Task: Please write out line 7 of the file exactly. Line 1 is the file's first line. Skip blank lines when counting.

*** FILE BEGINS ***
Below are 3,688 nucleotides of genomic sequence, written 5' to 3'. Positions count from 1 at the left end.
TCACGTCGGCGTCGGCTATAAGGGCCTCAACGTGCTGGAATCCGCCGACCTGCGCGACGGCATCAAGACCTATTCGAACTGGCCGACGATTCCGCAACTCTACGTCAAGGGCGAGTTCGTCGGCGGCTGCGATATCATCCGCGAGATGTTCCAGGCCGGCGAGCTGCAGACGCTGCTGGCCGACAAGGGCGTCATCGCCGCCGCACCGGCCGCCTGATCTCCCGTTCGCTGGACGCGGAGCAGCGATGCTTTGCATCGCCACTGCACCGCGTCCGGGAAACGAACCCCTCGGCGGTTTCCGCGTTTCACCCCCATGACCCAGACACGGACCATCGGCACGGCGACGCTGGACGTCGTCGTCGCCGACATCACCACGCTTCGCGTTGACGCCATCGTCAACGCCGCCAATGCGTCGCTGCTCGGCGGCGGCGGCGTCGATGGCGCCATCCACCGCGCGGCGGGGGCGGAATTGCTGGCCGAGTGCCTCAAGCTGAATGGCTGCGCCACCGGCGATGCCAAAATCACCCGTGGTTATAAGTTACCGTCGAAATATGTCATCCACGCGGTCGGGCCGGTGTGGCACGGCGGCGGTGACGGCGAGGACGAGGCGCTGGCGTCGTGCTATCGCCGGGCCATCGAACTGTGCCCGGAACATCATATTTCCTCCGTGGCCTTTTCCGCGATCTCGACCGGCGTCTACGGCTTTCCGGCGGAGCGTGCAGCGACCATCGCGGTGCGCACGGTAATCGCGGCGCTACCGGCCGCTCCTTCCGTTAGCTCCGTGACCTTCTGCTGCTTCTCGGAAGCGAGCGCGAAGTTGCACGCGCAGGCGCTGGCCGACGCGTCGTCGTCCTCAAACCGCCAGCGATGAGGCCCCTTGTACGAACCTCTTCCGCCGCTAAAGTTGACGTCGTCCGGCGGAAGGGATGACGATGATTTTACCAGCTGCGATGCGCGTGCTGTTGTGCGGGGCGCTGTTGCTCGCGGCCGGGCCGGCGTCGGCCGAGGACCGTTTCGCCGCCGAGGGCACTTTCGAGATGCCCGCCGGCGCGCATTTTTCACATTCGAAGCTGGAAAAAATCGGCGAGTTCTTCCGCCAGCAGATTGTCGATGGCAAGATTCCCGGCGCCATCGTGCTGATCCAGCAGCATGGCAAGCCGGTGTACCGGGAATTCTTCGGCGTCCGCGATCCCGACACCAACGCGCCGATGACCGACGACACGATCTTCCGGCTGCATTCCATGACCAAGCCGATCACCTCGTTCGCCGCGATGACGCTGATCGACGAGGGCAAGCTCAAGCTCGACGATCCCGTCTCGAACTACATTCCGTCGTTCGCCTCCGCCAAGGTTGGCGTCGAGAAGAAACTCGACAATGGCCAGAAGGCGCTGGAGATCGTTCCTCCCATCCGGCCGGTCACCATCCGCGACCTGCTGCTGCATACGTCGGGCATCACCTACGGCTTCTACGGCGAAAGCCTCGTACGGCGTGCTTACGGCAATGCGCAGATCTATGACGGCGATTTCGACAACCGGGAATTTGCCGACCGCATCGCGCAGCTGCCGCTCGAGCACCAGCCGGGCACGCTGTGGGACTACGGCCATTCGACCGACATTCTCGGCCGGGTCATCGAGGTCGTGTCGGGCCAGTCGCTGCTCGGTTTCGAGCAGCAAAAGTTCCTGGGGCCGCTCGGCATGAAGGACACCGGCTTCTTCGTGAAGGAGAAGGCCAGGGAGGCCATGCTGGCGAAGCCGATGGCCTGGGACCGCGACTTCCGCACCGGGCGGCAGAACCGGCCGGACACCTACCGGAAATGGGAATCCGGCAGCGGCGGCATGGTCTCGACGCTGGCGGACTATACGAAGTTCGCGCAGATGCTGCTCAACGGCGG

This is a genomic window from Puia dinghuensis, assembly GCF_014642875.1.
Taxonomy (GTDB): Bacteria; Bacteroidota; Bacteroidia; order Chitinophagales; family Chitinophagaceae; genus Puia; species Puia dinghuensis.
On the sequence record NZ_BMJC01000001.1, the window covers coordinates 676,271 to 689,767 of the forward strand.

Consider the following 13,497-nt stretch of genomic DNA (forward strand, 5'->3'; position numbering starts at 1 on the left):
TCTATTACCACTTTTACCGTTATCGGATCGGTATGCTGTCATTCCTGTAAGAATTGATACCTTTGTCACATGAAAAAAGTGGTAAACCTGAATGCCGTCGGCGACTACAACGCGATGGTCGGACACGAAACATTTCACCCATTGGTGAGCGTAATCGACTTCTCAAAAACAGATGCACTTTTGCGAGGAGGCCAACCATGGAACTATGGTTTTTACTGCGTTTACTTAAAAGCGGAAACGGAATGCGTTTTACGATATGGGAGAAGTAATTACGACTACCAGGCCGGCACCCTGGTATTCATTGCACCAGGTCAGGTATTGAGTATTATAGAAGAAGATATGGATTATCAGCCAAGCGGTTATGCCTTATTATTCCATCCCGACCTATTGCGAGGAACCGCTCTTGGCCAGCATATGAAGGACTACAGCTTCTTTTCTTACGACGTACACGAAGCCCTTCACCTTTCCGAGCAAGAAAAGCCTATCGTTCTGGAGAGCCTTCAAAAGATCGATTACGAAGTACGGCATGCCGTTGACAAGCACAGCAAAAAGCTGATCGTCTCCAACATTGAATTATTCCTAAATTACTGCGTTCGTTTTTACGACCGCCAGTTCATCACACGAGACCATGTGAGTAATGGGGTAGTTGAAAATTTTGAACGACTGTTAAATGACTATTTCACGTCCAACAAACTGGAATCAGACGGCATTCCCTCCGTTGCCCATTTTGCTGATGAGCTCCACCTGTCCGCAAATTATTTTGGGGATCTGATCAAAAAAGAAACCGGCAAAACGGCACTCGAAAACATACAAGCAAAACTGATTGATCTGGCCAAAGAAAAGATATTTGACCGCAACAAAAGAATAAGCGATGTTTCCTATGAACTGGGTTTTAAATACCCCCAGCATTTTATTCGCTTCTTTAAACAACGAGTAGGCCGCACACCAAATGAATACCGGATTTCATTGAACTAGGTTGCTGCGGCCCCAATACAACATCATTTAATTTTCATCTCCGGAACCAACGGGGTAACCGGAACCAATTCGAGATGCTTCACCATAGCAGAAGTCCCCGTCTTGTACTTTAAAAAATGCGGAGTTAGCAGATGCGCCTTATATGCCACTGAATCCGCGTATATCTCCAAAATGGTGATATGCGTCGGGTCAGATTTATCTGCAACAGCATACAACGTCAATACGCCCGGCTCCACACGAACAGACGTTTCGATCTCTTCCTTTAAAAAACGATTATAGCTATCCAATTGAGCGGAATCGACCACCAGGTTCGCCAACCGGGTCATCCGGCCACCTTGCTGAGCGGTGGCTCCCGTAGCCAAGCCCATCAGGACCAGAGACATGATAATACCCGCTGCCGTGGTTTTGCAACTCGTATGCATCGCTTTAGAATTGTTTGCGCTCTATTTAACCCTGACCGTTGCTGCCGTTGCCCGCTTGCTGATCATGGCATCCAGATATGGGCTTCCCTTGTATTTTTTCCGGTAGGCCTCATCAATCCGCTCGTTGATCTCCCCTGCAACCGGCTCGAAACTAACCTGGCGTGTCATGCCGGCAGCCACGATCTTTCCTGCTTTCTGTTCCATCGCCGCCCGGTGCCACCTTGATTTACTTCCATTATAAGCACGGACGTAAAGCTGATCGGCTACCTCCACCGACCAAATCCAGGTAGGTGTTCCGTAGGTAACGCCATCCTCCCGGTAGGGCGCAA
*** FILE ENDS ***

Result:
TCTATTACCACTTTTACCGTTATCGGATCGGTATGCTGTCATTCCTGTAAGAATTGATACCTTTGTCACATGAAAAAAGTGGTAAACCTGAATGCCGTCGGCGACTACAACGCGATGGTCGGACACGAAACATTTCACCCATTGGTGAGCGTAATCGACTTCTCAAAAACAGATGCACTTTTGCGAGGAGGCCAACCATGGAACTATGGTTTTTACTGCGTTTACTTAAAAGCGGAAACGGAATGCGTTTTACGATATGGGAGAAGTAATTACGACTACCAGGCCGGCACCCTGGTATTCATTGCACCAGGTCAGGTATTGAGTATTATAGAAGAAGATATGGATTATCAGCCAAGCGGTTATGCCTTATTATTCCATCCCGACCTATTGCGAGGAACCGCTCTTGGCCAGCATATGAAGGACTACAGCTTCTTTTCTTACGACGTACACGAAGCCCTTCACCTTTCCGAGCAAGAAAAGCCTATCGTTCTGGAGAGCCTTCAAAAGATCGATTACGAAGTACGGCATGCCGTTGACAAGCACAGCAAAAAGCTGATCGTCTCCAACATTGAATTATTCCTAAATTACTGCGTTCGTTTTTACGACCGCCAGTTCATCACACGAGACCATGTGAGTAATGGGGTAGTTGAAAATTTTGAACGACTGTTAAATGACTATTTCACGTCCAACAAACTGGAATCAGACGGCATTCCCTCCGTTGCCCATTTTGCTGATGAGCTCCACCTGTCCGCAAATTATTTTGGGGATCTGATCAAAAAAGAAACCGGCAAAACGGCACTCGAAAACATACAAGCAAAACTGATTGATCTGGCCAAAGAAAAGATATTTGACCGCAACAAAAGAATAAGCGATGTTTCCTATGAACTGGGTTTTAAATACCCCCAGCATTTTATTCGCTTCTTTAAACAACGAGTAGGCCGCACACCAAATGAATACCGGATTTCATTGAACTAGGTTGCTGCGGCCCCAATACAACATCATTTAATTTTCATCTCCGGAACCAACGGGGTAACCGGAACCAATTCGAGATGCTTCACCATAGCAGAAGTCCCCGTCTTGTACTTTAAAAAATGCGGAGTTAGCAGATGCGCCTTATATGCCACTGAATCCGCGTATATCTCCAAAATGGTGATATGCGTCGGGTCAGATTTATCTGCAACAGCATACAACGTCAATACGCCCGGCTCCACACGAACAGACGTTTCGATCTCTTCCTTTAAAAAACGATTATAGCTATCCAATTGAGCGGAATCGACCACCAGGTTCGCCAACCGGGTCATCCGGCCACCTTGCTGAGCGGTGGCTCCCGTAGCCAAGCCCATCAGGACCAGAGACATGATAATACCCGCTGCCGTGGTTTTGCAACTCGTATGCATCGCTTTAGAATTGTTTGCGCTCTATTTAACCCTGACCGTTGCTGCCGTTGCCCGCTTGCTGATCATGGCATCCAGATATGGGCTTCCCTTGTATTTTTTCCGGTAGGCCTCATCAATCCGCTCGTTGATCTCCCCTGCAACCGGCTCGAAACTAACCTGGCGTGTCATGCCGGCAGCCACGATCTTTCCTGCTTTCTGTTCCATCGCCGCCCGGTGCCACCTTGATTTACTTCCATTATAAGCACGGACGTAAAGCTGATCGGCTACCTCCACCGACCAAATCCAGGTAGGTGTTCCGTAGGTAACGCCATCCTCCCGGTAGGGCGCAA